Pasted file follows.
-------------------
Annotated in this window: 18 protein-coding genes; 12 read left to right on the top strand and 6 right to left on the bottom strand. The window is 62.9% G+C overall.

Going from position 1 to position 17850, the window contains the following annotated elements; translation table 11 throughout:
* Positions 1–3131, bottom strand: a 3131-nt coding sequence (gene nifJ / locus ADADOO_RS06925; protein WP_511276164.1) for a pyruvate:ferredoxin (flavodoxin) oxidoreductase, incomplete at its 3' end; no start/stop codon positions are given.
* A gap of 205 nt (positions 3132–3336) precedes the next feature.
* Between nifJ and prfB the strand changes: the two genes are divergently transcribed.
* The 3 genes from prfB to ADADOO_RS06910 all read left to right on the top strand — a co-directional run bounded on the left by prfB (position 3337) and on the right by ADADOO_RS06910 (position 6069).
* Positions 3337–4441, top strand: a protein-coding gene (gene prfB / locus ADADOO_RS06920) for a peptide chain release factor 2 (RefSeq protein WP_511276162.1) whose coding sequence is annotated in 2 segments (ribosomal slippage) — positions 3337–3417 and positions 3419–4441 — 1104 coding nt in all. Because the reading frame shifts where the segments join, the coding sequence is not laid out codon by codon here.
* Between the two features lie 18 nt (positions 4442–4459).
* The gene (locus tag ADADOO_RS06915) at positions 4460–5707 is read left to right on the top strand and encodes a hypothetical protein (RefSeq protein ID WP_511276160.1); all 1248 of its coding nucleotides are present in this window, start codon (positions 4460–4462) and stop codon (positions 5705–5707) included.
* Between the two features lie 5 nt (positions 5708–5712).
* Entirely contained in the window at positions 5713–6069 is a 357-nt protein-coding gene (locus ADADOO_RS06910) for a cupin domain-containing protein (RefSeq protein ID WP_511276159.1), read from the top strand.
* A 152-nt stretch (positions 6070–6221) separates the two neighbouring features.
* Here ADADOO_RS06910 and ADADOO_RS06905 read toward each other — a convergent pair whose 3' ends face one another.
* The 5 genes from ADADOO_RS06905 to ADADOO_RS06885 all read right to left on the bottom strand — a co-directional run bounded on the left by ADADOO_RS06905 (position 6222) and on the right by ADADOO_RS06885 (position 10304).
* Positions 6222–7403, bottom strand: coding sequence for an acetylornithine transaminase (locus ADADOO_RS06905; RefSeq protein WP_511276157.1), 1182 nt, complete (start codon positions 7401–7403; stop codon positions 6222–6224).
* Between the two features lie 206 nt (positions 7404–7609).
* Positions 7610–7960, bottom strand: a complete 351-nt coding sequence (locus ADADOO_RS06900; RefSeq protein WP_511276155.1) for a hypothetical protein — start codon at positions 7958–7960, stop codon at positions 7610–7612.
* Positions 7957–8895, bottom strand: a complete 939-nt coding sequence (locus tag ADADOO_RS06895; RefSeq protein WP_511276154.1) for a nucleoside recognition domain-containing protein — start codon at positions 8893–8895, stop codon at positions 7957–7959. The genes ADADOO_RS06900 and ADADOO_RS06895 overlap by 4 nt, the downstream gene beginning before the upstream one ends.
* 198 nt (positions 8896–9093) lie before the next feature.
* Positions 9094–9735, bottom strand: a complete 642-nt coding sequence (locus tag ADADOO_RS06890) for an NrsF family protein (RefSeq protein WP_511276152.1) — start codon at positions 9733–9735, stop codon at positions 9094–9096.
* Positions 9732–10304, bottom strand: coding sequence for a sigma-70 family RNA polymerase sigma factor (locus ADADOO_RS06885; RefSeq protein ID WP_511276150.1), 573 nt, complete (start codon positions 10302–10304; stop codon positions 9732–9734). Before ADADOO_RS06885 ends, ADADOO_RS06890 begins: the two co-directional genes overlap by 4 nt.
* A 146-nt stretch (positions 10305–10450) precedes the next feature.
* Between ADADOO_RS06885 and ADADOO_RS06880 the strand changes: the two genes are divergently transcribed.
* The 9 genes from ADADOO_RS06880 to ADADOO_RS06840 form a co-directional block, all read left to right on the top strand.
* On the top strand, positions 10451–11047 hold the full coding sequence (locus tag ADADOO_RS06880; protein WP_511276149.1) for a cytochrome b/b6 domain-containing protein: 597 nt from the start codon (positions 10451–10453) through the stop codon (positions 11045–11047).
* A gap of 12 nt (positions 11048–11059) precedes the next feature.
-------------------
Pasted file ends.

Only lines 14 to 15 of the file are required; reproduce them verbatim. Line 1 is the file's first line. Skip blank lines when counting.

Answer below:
* The 5 genes from ADADOO_RS06905 to ADADOO_RS06885 all read right to left on the bottom strand — a co-directional run bounded on the left by ADADOO_RS06905 (position 6222) and on the right by ADADOO_RS06885 (position 10304).
* Positions 6222–7403, bottom strand: coding sequence for an acetylornithine transaminase (locus ADADOO_RS06905; RefSeq protein WP_511276157.1), 1182 nt, complete (start codon positions 7401–7403; stop codon positions 6222–6224).